Colony stimulating factor-1 expression in human glioma
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- Alterman, R.L. & Stanley, E.R. Molecular and Chemical Neuropathology (1994) 21: 177. doi:10.1007/BF02815350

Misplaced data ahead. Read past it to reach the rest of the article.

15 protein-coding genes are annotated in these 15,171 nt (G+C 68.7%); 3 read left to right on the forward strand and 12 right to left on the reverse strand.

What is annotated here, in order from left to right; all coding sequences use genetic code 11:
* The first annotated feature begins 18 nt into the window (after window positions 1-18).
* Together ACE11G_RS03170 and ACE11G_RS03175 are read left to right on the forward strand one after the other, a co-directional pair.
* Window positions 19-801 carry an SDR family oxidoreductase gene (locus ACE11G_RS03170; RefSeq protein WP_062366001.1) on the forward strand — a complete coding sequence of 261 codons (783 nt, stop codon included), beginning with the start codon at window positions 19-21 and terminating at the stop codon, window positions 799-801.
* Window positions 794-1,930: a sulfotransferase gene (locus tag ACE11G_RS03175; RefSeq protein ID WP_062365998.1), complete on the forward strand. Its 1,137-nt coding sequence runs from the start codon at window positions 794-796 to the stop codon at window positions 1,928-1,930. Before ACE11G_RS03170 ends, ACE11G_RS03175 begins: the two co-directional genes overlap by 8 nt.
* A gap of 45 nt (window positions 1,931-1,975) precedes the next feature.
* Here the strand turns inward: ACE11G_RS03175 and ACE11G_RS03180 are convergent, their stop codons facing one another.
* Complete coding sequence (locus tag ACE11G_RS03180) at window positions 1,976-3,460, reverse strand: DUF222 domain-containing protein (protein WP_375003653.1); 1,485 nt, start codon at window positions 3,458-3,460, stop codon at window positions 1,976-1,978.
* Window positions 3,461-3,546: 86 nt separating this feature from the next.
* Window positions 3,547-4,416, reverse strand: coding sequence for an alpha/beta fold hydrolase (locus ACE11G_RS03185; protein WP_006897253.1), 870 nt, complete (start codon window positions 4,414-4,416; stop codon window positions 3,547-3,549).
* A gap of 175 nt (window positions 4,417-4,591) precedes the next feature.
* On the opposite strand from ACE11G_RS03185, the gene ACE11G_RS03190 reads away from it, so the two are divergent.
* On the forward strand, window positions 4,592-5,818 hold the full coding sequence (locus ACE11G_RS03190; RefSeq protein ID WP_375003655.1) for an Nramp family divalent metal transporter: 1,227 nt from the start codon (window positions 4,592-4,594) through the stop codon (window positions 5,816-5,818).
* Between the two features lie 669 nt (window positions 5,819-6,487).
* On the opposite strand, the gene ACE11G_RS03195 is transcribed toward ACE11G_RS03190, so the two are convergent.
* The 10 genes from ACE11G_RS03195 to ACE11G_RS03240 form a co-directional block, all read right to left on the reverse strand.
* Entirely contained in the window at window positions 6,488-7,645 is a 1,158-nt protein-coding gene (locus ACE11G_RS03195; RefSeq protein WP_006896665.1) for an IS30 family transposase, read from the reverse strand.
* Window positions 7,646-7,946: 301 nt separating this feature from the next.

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Colony stimulating factor 1 (CSF-1) is a functionally versatile, circulating homodimeric growth factor that stimulates the survival, proliferation, and differentiation of mononuclear phagocytic cells, the differentiation of osteoclast progenitor cells and that regulates cells of the female reproductive tract. CSF-1 is also expressed in the central nervous system where it may regulate the differentiation and activation of microglia. The diverse forms of CSF-1 are all encoded by a single gene. Alternative posttranscriptional splicing and posttranslational cleavage determines whether CSF-1 will be produced as a secreted proteoglycan, secreted glycoprotein, or as a cell-surface glycoprotein that may be involved in cell-cell interactions. CSF-1 is expressed in glioblastoma cell-lines, normal human astrocytes, and in operative specimens of human glioma. The CSF-1 receptor, encoded by the c-fms proto-oncogene, is also expressed in human gliomas. We conclude that coexpression of CSF-1 and its receptor in some human gliomas hints at a possible autocrine or paracrine growth stimulatory role for CSF-1; however, its function in the mammalian CNS remains to be elucidated.